1. johnnygl

        Wow, funny you dropped that millenium challenge reference. I’d stumbled onto some stuff about that just yesterday and meant to drop links in water cooler but got too busy at work.

        That’s crazy that they held this huge, expensively well-organized war game and the guy commanding the iranian forces dished out a real beating.

        How much did this kind of thing get inside the heads of the top brass at the pentagon during the bush years when cheney was foaming at the mouth and wanted to get iran next?

        Von riper may have saved countless lives, intentionally or not.

  14. Wukchumni

    McCarthyism* is possible if the donkey show doesn’t take back the House, and my Congressman would be the perfect empty suit as Speaker, in that he’s gotten practically nothing done in his tenure in office aside from renaming Bakersfield post offices, I kid you not.

    * The rumor mill that Kevin was having an affair with a Congresswoman, was enough to sink his chances to become Speaker post-Boehner, but that was then and this is now, heck, Gavin Newsom admitted to a past affair and he’s leading handily in the race for the Governor presently.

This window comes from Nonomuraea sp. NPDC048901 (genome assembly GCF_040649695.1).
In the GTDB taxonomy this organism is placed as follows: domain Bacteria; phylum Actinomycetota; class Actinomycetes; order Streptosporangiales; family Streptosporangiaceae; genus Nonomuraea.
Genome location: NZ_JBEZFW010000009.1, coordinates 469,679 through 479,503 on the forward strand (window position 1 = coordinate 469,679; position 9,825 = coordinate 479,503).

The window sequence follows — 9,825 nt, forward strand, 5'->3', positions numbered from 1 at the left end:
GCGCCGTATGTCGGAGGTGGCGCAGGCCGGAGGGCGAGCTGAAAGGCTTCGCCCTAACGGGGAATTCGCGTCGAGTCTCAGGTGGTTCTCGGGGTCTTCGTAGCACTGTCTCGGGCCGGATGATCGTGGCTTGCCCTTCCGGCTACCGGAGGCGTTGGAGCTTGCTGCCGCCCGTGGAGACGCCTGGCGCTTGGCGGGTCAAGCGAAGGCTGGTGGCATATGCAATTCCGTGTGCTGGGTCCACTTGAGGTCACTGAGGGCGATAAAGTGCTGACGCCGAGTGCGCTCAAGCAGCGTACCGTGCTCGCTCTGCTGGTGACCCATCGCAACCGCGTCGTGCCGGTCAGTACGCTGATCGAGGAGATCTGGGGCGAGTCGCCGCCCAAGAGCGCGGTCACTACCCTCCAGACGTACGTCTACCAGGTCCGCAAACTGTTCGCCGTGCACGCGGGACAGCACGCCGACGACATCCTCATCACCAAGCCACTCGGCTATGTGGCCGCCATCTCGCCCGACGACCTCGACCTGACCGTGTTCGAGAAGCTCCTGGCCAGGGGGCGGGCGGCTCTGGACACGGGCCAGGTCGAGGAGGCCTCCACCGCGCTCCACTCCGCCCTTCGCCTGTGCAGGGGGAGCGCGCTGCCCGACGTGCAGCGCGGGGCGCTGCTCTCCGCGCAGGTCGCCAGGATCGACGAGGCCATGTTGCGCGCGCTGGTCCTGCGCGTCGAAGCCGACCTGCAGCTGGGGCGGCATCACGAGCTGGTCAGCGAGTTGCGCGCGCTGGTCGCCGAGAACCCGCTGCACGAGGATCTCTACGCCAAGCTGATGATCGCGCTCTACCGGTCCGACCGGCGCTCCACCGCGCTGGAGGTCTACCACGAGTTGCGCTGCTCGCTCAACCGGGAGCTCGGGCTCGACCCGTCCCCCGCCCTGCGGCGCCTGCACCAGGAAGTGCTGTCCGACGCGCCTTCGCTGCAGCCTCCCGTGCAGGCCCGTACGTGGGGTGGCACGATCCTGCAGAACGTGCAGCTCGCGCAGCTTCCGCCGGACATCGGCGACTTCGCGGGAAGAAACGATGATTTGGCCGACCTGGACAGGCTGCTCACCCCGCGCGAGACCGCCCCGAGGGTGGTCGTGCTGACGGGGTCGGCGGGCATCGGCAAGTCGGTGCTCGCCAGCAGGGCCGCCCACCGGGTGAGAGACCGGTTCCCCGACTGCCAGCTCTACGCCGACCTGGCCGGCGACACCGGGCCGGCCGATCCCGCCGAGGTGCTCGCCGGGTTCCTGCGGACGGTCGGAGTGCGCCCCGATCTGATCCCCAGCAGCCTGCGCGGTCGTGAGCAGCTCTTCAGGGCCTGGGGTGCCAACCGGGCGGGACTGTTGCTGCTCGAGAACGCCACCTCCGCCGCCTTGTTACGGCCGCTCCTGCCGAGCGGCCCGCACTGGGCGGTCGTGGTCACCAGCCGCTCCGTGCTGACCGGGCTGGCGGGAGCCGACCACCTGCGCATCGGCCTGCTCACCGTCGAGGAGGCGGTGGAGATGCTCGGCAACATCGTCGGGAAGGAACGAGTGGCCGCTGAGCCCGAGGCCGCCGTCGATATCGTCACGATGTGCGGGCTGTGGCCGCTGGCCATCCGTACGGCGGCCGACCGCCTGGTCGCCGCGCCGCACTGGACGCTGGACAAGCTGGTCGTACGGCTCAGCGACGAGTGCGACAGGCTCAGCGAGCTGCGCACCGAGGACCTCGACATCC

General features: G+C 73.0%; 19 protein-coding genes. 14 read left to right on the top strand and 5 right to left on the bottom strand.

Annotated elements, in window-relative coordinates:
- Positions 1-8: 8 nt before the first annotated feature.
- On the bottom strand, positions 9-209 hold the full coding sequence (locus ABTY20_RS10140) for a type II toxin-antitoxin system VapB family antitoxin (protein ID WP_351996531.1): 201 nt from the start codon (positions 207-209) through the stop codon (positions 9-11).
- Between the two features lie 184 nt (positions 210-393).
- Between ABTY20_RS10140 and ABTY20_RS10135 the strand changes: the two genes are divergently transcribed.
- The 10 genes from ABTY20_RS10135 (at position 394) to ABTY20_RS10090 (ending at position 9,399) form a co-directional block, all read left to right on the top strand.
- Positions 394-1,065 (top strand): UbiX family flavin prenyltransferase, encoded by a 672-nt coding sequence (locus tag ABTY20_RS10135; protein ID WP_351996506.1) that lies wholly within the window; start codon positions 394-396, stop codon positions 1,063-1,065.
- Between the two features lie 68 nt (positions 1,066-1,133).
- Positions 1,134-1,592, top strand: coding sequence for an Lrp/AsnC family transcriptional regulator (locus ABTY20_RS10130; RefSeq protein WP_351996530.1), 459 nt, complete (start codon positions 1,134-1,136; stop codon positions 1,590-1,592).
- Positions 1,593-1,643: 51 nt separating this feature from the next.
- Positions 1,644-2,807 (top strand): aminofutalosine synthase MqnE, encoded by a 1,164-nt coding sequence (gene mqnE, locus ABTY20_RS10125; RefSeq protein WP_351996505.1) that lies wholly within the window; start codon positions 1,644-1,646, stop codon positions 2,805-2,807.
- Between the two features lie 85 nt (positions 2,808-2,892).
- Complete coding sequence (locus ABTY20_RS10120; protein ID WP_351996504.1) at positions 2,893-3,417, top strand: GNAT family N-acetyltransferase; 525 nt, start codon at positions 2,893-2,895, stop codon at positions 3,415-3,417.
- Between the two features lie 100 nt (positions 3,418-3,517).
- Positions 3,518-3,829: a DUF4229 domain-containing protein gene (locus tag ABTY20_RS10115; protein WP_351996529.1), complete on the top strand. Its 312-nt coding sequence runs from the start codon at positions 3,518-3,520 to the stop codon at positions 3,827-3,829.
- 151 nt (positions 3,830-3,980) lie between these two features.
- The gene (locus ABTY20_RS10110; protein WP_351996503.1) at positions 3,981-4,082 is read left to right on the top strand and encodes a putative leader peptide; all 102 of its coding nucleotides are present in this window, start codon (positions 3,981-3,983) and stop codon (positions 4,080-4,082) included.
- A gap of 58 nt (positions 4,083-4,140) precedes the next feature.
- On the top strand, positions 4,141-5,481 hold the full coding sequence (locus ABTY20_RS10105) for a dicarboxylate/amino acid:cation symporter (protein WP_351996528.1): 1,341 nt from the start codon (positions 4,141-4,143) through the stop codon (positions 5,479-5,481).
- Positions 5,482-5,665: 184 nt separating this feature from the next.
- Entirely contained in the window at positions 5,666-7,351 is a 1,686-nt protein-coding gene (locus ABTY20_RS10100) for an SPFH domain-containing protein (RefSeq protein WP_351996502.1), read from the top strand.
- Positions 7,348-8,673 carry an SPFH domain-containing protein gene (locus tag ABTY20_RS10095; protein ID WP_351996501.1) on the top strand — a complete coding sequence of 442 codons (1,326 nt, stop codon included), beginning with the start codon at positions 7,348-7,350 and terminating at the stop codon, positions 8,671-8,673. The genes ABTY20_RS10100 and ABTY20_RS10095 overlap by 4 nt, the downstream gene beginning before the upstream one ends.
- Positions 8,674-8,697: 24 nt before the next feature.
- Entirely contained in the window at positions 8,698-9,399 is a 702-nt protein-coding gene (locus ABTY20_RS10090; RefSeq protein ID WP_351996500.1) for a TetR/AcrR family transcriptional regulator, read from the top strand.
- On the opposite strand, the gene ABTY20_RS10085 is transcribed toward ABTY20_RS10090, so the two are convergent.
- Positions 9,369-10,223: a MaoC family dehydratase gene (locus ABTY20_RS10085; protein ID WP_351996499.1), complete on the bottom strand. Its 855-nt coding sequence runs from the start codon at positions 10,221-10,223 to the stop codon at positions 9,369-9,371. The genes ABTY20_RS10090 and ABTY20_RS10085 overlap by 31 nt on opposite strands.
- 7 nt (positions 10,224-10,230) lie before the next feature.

1. Wukchumni

        Condit’s district was Modesto or thereabouts, whereas Kevin hails from the streets of Bakersfield, and his district got gerrymandered up this a way awhile back. Devin Nunes really ought to be our Congressman-being a lot closer in Tulare, but you go with the reprobate you have, not the one you don’t want.

  15. The Rev Kev

    Just for laughs and giggles, the US is now demanding that Russia share the Northern Sea Route which goes through Russia’s Exclusive Economic Zone. This was said by Admiral Paul Zukunft, Commandant of the US Coast Guard but I think that someone forgot to tell him which coast is referred to in the name US Coast Guard.
    I thought this hilarious as if the Russians agreed, the US would be holding freedom of navigation exercises with nuclear armed ships going back and forth across Russia’s northern waters. Not going to happen. For those interested, the story is at-

    1. Jim Haygood

      Rothman instantly stoops to the usual drive-by sliming, accusing Carlson of propagating a “pro-Assad narrative” for demanding convincing proof of who was responsible for the gas attack (if indeed it actually happened). Even worse, Carlson is getting favorable coverage on RT [gasp!], says Rothman.